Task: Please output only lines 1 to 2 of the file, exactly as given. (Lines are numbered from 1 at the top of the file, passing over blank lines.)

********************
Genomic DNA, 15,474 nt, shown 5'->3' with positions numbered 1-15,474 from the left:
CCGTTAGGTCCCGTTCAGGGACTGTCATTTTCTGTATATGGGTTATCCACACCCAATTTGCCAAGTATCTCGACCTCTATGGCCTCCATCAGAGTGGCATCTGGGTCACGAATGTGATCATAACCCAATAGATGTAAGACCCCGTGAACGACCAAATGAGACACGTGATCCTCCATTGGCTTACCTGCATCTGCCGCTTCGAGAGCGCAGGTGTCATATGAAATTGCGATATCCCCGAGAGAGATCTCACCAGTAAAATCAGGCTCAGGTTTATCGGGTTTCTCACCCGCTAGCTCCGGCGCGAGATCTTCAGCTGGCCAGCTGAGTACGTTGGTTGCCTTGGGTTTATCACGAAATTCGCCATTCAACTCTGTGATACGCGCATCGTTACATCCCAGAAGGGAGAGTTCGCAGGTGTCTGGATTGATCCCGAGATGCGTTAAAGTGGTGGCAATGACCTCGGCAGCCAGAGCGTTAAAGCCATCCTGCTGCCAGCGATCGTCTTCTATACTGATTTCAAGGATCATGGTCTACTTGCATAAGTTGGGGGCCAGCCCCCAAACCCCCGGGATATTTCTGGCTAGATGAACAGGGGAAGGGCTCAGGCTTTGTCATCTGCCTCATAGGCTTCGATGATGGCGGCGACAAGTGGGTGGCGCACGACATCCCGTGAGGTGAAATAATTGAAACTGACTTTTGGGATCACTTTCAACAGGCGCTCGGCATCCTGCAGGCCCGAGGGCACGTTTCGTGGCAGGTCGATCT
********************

Genomic DNA, 15,474 nt, shown 5'->3' with positions numbered 1-15,474 from the left:
CCGTTAGGTCCCGTTCAGGGACTGTCATTTTCTGTATATGGGTTATCCACACCCAATTTGCCAAGTATCTCGACCTCTATGGCCTCCATCAGAGTGGCATCTGGGTCACGAATGTGATCATAACCCAATAGATGTAAGACCCCGTGAACGACCAAATGAGACACGTGATCCTCCATTGGCTTACCTGCATCTGCCGCTTCGAGAGCGCAGGTGTCATATGAAATTGCGATATCCCCGAGAGAGATCTCACCAGTAAAATCAGGCTCAGGTTTATCGGGTTTCTCACCCGCTAGCTCCGGCGCGAGATCTTCAGCTGGCCAGCTGAGTACGTTGGTTGCCTTGGGTTTATCACGAAATTCGCCATTCAACTCTGTGATACGCGCATCGTTACATCCCAGAAGGGAGAGTTCGCAGGTGTCTGGATTGATCCCGAGATGCGTTAAAGTGGTGGCAATGACCTCGGCAGCCAGAGCGTTAAAGCCATCCTGCTGCCAGCGATCGTCTTCTATACTGATTTCAAGGATCATGGTCTACTTGCATAAGTTGGGGGCCAGCCCCCAAACCCCCGGGATATTTCTGGCTAGATGAACAGGGGAAGGGCTCAGGCTTTGTCATCTGCCTCATAGGCTTCGATGATGGCGGCGACAAGTGGGTGGCGCACGACATCCCGTGAGGTGAAATAATTGAAACTGACTTTTGGGATCACTTTCAACAGGCGCTCGGCATCCTGCAGGCCCGAGGGCACGTTTCGTGGCAGGTCGATCT